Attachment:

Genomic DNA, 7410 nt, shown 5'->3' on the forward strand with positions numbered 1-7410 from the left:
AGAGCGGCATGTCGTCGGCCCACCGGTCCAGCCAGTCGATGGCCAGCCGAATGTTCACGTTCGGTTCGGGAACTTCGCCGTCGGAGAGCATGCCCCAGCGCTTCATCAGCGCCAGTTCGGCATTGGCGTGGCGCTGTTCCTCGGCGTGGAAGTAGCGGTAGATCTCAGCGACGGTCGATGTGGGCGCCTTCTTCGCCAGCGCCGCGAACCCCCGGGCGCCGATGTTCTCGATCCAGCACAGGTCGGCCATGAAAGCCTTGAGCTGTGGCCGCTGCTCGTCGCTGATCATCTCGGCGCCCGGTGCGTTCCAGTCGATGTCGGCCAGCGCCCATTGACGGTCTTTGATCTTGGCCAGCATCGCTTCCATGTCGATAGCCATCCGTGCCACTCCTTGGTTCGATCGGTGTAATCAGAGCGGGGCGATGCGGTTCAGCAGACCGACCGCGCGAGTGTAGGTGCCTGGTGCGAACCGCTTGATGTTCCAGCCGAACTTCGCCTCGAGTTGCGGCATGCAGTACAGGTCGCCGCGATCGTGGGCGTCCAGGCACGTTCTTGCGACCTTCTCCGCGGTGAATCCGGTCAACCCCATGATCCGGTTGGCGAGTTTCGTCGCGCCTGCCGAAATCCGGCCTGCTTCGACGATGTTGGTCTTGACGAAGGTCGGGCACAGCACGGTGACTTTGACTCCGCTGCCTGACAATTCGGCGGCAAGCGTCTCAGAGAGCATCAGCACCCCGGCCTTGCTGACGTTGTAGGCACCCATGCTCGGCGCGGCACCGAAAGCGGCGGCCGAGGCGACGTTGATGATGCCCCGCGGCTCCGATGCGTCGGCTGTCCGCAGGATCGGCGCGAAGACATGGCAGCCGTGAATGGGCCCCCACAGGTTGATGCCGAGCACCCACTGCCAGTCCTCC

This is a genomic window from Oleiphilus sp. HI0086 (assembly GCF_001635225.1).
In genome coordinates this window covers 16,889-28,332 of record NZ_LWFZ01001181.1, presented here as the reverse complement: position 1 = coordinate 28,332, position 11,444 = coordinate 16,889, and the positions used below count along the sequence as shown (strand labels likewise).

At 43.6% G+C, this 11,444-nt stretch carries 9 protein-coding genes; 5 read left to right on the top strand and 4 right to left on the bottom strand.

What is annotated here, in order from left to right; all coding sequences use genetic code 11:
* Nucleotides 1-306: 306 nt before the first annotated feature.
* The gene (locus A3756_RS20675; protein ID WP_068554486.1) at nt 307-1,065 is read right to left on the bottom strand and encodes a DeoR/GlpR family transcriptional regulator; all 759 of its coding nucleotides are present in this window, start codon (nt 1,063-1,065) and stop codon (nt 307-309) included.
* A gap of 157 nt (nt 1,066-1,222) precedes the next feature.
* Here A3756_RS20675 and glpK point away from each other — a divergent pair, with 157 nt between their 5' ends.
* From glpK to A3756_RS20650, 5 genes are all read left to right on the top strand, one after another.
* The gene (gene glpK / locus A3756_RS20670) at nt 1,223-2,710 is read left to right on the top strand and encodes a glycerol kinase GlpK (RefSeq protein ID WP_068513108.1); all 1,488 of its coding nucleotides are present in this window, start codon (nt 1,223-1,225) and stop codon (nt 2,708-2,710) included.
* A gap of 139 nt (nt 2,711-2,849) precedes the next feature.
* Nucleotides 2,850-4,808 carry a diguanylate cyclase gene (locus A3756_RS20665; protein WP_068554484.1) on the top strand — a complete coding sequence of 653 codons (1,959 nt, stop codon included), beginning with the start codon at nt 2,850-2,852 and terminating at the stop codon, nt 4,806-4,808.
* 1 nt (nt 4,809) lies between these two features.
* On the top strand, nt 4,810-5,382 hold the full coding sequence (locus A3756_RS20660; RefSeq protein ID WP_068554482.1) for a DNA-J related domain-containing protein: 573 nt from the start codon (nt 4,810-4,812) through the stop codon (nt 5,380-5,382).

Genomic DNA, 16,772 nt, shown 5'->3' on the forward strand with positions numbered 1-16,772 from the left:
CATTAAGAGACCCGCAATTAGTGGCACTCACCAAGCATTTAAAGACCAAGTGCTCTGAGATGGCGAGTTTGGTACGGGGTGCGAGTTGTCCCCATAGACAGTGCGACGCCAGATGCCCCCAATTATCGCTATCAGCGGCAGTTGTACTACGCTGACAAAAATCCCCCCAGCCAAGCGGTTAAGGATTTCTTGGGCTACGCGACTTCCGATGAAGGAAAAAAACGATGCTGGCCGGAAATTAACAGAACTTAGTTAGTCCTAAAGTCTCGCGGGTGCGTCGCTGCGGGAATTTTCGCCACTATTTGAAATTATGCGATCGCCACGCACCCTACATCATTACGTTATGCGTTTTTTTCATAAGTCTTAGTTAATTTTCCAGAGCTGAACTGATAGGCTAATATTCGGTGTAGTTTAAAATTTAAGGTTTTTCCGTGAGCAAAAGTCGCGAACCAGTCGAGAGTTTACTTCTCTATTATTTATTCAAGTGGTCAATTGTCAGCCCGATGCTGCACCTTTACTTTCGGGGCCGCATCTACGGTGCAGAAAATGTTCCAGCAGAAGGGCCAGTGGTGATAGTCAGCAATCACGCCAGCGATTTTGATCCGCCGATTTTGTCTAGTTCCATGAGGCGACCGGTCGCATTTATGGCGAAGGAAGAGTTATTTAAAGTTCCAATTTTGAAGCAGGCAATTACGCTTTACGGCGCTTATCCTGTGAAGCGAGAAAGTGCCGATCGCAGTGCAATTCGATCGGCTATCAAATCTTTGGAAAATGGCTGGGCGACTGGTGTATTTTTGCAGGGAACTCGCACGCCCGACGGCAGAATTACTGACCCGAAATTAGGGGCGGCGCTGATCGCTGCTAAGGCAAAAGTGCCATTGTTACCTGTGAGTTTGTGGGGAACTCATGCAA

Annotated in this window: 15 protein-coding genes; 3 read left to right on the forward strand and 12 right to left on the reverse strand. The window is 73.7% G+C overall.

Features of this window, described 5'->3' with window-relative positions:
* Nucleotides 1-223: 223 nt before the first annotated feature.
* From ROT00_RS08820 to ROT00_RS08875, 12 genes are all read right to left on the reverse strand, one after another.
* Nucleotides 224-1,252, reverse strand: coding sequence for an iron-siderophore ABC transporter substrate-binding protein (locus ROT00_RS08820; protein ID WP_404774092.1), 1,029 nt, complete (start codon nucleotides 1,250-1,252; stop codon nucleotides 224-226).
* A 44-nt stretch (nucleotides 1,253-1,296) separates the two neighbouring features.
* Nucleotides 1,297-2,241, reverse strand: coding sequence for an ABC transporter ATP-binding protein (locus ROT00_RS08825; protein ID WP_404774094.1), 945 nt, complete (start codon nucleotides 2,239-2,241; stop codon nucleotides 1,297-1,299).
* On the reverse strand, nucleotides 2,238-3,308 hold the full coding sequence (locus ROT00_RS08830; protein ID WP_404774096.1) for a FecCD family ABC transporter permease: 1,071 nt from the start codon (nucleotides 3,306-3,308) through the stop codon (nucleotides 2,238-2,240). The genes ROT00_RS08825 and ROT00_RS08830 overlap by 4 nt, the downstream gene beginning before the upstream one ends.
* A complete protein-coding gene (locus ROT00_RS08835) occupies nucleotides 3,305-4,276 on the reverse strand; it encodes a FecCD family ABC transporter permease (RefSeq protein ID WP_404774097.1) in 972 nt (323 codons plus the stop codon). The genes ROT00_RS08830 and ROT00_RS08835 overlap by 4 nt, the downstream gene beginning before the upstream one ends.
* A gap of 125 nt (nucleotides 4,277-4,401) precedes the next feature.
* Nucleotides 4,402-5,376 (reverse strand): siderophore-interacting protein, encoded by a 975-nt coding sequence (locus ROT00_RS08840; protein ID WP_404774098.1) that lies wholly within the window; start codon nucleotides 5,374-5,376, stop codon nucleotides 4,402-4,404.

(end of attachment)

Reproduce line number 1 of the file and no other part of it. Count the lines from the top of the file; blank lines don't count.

Genomic DNA, 7410 nt, shown 5'->3' on the forward strand with positions numbered 1-7410 from the left: